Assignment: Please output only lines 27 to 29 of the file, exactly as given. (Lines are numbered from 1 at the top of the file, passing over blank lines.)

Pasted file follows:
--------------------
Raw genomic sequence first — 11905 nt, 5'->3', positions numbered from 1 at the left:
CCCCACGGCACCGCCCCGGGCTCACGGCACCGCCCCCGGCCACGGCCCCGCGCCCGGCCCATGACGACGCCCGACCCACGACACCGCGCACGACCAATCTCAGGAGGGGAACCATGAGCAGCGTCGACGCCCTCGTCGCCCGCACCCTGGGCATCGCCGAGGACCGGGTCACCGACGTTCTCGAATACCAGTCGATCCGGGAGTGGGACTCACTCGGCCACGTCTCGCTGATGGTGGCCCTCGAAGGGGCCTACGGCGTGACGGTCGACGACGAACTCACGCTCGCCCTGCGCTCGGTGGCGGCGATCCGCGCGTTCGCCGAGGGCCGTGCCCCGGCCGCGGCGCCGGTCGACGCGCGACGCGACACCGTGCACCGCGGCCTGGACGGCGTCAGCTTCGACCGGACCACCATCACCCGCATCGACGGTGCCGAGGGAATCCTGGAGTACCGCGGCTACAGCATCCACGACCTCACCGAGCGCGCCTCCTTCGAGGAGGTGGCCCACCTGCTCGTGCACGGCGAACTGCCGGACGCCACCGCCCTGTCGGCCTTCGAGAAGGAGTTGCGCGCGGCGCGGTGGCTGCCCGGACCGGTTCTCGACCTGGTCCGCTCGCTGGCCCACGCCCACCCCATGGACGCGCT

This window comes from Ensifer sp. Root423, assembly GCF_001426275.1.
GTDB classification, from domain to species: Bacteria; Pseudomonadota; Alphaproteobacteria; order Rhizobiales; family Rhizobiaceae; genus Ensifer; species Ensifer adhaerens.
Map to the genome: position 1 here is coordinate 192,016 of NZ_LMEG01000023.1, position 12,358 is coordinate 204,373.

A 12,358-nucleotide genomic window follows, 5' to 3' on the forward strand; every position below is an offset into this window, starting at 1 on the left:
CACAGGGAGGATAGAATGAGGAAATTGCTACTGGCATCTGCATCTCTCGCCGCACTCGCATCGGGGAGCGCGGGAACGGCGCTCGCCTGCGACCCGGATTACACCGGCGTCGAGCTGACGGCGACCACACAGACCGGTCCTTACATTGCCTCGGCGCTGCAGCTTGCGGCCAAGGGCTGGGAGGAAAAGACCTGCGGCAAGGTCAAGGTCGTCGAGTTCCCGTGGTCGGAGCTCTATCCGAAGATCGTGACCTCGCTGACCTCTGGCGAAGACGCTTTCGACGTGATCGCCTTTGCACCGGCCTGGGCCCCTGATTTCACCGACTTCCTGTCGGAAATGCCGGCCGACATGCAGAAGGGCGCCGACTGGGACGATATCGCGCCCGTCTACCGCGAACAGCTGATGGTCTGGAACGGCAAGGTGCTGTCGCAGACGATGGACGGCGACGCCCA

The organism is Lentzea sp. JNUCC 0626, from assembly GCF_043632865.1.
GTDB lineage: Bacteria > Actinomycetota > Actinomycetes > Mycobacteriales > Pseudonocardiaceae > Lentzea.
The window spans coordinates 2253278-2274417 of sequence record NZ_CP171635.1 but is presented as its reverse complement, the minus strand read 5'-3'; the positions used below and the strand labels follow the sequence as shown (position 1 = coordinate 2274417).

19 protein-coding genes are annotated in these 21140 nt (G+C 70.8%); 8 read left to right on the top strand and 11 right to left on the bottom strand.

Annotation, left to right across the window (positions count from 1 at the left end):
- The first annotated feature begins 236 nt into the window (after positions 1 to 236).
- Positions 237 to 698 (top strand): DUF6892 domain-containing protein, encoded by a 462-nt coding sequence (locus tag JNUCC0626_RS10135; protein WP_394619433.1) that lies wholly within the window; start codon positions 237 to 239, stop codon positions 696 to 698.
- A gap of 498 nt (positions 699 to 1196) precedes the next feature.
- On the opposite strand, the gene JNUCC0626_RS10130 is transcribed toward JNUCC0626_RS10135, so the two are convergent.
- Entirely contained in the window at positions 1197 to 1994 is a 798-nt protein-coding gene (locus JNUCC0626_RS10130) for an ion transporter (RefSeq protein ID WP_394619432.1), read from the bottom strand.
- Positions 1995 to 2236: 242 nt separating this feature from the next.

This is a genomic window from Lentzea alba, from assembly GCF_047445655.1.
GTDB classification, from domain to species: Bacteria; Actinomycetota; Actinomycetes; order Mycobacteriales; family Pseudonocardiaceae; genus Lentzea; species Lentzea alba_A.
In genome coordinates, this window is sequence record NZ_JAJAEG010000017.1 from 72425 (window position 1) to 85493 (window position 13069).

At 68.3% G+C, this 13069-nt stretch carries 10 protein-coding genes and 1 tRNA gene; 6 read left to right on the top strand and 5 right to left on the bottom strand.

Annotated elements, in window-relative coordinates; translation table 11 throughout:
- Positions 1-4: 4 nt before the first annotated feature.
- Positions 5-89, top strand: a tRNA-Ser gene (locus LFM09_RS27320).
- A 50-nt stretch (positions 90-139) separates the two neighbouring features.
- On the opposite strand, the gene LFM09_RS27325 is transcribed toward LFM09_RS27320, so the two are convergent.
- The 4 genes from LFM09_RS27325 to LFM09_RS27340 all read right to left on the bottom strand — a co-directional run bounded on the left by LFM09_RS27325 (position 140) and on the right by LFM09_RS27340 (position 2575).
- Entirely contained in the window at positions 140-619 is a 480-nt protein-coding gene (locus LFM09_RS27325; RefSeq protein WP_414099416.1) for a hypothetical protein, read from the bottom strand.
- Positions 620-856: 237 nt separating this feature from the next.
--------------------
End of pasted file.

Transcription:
- On the opposite strand, the gene LFM09_RS27325 is transcribed toward LFM09_RS27320, so the two are convergent.
- The 4 genes from LFM09_RS27325 to LFM09_RS27340 all read right to left on the bottom strand — a co-directional run bounded on the left by LFM09_RS27325 (position 140) and on the right by LFM09_RS27340 (position 2575).
- Entirely contained in the window at positions 140-619 is a 480-nt protein-coding gene (locus LFM09_RS27325; RefSeq protein WP_414099416.1) for a hypothetical protein, read from the bottom strand.